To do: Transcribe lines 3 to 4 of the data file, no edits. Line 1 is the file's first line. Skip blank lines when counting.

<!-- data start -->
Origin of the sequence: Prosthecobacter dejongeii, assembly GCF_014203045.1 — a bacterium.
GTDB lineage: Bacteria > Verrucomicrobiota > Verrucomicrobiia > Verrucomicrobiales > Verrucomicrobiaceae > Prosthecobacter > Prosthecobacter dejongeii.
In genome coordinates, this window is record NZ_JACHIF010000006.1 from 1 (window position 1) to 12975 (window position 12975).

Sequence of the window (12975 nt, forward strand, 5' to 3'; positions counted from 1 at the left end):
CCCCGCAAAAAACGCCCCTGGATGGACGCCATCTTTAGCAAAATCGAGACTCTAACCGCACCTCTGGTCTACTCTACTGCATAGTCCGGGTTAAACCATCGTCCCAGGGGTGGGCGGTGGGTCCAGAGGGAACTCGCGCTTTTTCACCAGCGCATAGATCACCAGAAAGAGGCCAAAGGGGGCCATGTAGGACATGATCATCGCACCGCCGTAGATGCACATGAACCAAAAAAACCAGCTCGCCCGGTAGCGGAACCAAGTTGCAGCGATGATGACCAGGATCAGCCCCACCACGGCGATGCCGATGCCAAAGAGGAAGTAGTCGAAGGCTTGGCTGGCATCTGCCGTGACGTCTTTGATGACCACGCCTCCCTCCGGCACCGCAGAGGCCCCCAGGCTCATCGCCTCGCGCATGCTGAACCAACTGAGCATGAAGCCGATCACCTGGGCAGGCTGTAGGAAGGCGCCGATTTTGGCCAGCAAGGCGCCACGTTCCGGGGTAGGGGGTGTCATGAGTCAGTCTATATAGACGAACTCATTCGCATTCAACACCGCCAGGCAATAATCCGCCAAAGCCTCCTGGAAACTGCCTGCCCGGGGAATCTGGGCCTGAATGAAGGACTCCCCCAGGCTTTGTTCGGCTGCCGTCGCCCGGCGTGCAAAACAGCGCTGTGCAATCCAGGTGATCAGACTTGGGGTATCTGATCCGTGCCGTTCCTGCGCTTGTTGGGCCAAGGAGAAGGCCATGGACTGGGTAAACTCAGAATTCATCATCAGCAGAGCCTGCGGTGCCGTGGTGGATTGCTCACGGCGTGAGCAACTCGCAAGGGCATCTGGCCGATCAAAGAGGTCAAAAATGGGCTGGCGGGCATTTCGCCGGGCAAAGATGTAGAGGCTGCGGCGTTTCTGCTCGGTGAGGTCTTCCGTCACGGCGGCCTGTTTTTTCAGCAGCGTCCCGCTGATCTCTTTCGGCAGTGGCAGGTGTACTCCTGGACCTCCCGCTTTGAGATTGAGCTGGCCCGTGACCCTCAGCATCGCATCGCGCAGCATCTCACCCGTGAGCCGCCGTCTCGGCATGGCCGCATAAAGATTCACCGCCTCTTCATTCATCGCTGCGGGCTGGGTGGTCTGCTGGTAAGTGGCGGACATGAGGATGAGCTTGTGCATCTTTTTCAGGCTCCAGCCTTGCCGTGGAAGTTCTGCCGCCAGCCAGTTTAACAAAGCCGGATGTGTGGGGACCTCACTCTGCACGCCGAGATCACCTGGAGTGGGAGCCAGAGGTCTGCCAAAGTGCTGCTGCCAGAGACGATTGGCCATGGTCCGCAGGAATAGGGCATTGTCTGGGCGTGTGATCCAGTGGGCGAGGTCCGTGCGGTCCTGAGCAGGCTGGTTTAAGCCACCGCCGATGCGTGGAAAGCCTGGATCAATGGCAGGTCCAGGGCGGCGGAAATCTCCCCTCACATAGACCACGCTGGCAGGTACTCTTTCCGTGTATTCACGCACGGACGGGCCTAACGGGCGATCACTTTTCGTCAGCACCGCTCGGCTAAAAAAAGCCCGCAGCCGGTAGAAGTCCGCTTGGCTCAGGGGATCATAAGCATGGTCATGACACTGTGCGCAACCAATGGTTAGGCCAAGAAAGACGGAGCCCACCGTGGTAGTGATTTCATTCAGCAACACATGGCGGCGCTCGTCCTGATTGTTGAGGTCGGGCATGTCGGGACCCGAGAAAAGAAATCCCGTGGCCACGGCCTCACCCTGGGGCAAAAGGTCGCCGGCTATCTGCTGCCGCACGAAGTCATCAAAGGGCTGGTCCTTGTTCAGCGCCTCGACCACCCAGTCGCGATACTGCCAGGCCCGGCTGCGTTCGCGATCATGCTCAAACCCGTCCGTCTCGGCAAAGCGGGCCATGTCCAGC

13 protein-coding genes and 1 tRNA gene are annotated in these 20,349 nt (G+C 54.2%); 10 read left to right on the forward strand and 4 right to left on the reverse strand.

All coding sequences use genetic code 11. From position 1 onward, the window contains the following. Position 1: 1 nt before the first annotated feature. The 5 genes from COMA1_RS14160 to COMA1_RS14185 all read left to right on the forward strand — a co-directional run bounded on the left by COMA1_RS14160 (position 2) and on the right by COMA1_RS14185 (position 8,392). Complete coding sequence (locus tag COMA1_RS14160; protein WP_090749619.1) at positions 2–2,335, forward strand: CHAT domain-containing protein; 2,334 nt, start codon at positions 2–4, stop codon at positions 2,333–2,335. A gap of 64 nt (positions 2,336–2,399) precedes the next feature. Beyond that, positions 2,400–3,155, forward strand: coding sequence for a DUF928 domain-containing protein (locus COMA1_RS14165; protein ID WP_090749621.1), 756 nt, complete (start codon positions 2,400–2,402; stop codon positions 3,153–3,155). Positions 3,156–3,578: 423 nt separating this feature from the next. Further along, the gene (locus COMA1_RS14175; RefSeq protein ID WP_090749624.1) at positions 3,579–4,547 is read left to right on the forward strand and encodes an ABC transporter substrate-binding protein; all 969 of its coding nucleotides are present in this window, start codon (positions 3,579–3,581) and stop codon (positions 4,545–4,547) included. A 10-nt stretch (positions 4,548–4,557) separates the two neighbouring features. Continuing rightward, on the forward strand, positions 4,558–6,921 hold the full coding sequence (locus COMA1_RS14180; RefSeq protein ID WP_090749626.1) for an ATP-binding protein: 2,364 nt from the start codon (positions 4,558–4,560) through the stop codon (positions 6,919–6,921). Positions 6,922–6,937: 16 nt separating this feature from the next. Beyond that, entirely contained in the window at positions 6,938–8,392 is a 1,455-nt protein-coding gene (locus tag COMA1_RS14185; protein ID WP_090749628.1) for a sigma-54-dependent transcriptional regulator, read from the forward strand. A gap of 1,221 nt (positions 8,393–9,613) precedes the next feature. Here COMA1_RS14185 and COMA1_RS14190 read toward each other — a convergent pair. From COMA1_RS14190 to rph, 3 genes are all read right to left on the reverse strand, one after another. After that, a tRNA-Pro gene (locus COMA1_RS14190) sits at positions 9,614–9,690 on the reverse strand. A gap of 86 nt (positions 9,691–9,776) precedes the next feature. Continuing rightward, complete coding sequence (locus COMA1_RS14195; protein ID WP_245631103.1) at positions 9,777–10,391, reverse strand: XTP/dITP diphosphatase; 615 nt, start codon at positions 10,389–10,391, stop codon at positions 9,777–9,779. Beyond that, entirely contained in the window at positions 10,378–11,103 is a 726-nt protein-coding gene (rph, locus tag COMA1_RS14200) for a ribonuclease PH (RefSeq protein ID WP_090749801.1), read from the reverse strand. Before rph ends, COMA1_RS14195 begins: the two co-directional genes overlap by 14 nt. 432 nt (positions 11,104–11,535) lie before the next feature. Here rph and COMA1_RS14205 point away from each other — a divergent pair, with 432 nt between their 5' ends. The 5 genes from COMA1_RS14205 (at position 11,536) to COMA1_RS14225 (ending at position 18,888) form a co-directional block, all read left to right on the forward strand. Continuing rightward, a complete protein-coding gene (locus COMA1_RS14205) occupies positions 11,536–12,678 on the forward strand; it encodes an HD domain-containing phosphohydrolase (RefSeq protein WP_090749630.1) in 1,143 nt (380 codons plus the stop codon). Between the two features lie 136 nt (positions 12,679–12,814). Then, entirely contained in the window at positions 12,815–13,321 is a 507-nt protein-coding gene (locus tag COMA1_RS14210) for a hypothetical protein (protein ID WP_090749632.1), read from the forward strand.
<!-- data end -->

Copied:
In genome coordinates, this window is record NZ_JACHIF010000006.1 from 1 (window position 1) to 12975 (window position 12975).

Sequence of the window (12975 nt, forward strand, 5' to 3'; positions counted from 1 at the left end):